Submission Guidelines for Authors
The following guidlines apply to all submissions for Hugoye, including articles, book reviews, and reports.
1. Scope of the Journal
Hugoye: Journal of Syriac Studies is an electronic journal produced semi-annually (Winter and Summer), for scholars of the Syriac tradition and language in all its aspects and periods. Hugoye is also published as a printed edition once a year. Submission of quality articles, project/conference reports, and book reviews on all topics related to Syriac studies is welcome.
2.1. Articles, project and conference reports, conference announcements, and other submissions on all topics related to Syriac studies in all its aspects are welcome. Soft copies are to be submitted to the editors as an attachment to an email in Word document form (.doc/.docx) or PDF (see submission email address below).
2.2. All articles are subject to double blind review, so please submit two copies of the article: one with name and affiliation of author(s) and one without name(s) or any other identifying material.
2.3. All submissions are subject to peer review by the Editorial Board.
2.4. The language of the journal is English although papers in other languages will also be considered.
3. General Format
3.1. The first page of the manuscript must contain the paper's title, author's full name and affiliation, keywords representing the subject of the paper (e.g., Peshitta, hagiography, St. Ephrem, metrical homilies, etc.), and a one-paragraph abstract (c. 100-200 words) summarizing the paper's main contribution.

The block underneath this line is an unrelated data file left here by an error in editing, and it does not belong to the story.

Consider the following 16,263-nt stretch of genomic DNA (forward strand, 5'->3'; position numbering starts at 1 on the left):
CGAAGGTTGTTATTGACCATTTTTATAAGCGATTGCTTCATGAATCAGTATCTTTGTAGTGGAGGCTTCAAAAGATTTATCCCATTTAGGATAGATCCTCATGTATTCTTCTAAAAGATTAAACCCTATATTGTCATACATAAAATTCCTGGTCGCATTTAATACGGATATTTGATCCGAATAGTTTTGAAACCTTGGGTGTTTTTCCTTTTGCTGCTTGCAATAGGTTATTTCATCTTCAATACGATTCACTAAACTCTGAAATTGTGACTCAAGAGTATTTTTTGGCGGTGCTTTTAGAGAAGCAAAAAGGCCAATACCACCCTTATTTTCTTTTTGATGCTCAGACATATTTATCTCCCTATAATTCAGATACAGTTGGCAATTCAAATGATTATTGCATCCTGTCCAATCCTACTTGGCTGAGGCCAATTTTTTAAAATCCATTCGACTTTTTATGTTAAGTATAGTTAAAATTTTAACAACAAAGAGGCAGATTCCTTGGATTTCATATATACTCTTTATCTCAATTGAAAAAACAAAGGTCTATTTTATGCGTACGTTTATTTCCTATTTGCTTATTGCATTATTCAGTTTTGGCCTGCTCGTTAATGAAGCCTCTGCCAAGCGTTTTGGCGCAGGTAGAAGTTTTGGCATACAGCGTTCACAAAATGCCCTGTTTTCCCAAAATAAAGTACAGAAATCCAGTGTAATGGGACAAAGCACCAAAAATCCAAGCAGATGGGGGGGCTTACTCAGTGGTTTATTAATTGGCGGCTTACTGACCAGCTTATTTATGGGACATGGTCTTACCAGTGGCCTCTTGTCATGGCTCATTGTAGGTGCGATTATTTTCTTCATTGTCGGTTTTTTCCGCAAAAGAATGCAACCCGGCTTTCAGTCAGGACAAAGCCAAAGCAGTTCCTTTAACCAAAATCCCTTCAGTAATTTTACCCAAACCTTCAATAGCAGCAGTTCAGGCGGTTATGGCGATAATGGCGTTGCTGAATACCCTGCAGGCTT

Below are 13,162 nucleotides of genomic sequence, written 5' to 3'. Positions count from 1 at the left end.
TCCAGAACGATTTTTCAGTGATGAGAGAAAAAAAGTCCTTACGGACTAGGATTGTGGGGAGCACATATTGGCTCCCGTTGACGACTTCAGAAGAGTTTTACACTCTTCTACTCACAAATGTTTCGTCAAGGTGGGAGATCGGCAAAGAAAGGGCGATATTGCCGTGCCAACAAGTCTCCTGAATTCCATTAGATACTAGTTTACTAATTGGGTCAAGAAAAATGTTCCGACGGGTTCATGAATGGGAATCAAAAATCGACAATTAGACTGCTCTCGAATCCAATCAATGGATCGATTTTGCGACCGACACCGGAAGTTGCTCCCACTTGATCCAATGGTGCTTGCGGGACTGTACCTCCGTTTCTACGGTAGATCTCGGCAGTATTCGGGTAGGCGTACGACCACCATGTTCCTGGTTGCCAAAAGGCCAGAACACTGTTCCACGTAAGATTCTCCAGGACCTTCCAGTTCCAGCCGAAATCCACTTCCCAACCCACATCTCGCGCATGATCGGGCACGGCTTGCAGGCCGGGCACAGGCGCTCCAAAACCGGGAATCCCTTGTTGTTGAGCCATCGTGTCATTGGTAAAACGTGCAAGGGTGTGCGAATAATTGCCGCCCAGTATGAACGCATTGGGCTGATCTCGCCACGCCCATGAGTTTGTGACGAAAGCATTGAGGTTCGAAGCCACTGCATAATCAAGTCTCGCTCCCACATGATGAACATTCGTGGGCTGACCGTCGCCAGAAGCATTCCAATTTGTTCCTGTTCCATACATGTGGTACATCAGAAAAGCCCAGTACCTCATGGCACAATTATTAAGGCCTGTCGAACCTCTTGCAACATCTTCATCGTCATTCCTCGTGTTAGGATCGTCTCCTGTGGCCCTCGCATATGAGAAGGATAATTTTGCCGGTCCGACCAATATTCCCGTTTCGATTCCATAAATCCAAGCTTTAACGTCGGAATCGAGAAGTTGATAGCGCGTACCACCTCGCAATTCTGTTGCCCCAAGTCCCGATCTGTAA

3.2. Font sizes may vary, but the majority of the manuscript should be in 10 or 12 pt. Italics may be used.
3.3. Both the online and printed editions will use footnotes rather than endnotes. Footnotes should be numbered consecutively throughout the entire document and placed at the bottom of the page.
3.4. A paper must conclude with a bibliography. Any bibliographical referencing in the notes must contain the same information as that in the bibliography (see 5.2. below).
4. Quotations and Quotation Marks
4.1. Quotations of five lines or longer are to be separated from the body of the text in an indented paragraph, and may be in a smaller font if desired. No quotation marks are needed.
4.2. Smaller quotations remain in the body of the text and are to use double quotation marks ("...").
4.3. Definitions of words are put between single quotation marks ('...').
5. Format of Bibliographical References in Footnotes
5.1. Please see The Chicago Manual of Style, 14th ed. (Chicago: University of Chicago Press, 1993) for all matters of style not covered here.
5.2. All publication information should be included in the first citation of the work, but not thereafter. Later citations should include only the author, shortened or abbreviated title and page number. The bibliographical information given in the first citation must be the same as that given in the bibliography. Terms such as ibid (referring to the same work cited in the note immediately preceding) or idem (in place of the author's name in successive references within one note to several works by the same person) may be used when necessary.
5.3. Each footnote should be preceded by the number of the footnote.
5.4. Note numbers in the text should come at the end of a sentence, or at the end of a clause wherever possible, and should be placed after all punctuation except the dash. Where a footnote applies to a group of sentences or a paragraph, the note number should be placed after the punctuation at the end of the last sentence.
5.5. The content and arrangement of bibliographical information in footnotes should be as follows: